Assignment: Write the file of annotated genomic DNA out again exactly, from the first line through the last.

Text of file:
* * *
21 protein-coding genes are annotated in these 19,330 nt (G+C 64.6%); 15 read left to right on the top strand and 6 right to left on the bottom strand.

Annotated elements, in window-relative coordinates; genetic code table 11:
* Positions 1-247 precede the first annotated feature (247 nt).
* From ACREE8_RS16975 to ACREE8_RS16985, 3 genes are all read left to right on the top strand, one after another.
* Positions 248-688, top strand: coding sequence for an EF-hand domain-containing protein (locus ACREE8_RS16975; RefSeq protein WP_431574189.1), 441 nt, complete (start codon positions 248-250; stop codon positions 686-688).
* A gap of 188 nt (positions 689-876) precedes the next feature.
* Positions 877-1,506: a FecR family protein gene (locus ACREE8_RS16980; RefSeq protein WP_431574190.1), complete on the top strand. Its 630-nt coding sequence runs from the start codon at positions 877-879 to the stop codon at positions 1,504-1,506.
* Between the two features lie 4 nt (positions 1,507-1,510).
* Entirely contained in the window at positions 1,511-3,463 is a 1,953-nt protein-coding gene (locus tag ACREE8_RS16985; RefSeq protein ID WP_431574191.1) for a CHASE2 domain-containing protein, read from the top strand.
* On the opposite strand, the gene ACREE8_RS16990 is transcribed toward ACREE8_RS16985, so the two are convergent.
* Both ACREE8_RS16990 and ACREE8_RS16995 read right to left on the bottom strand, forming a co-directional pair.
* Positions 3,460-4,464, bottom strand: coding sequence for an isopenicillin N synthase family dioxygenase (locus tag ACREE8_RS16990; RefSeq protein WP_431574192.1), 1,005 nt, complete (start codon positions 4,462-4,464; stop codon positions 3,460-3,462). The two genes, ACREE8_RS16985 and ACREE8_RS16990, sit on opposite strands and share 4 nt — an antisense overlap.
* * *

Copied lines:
21 protein-coding genes are annotated in these 19,330 nt (G+C 64.6%); 15 read left to right on the top strand and 6 right to left on the bottom strand.

Annotated elements, in window-relative coordinates; genetic code table 11:
* Positions 1-247 precede the first annotated feature (247 nt).
* From ACREE8_RS16975 to ACREE8_RS16985, 3 genes are all read left to right on the top strand, one after another.
* Positions 248-688, top strand: coding sequence for an EF-hand domain-containing protein (locus ACREE8_RS16975; RefSeq protein WP_431574189.1), 441 nt, complete (start codon positions 248-250; stop codon positions 686-688).
* A gap of 188 nt (positions 689-876) precedes the next feature.
* Positions 877-1,506: a FecR family protein gene (locus ACREE8_RS16980; RefSeq protein WP_431574190.1), complete on the top strand. Its 630-nt coding sequence runs from the start codon at positions 877-879 to the stop codon at positions 1,504-1,506.
* Between the two features lie 4 nt (positions 1,507-1,510).
* Entirely contained in the window at positions 1,511-3,463 is a 1,953-nt protein-coding gene (locus tag ACREE8_RS16985; RefSeq protein ID WP_431574191.1) for a CHASE2 domain-containing protein, read from the top strand.
* On the opposite strand, the gene ACREE8_RS16990 is transcribed toward ACREE8_RS16985, so the two are convergent.
* Both ACREE8_RS16990 and ACREE8_RS16995 read right to left on the bottom strand, forming a co-directional pair.
* Positions 3,460-4,464, bottom strand: coding sequence for an isopenicillin N synthase family dioxygenase (locus tag ACREE8_RS16990; RefSeq protein WP_431574192.1), 1,005 nt, complete (start codon positions 4,462-4,464; stop codon positions 3,460-3,462). The two genes, ACREE8_RS16985 and ACREE8_RS16990, sit on opposite strands and share 4 nt — an antisense overlap.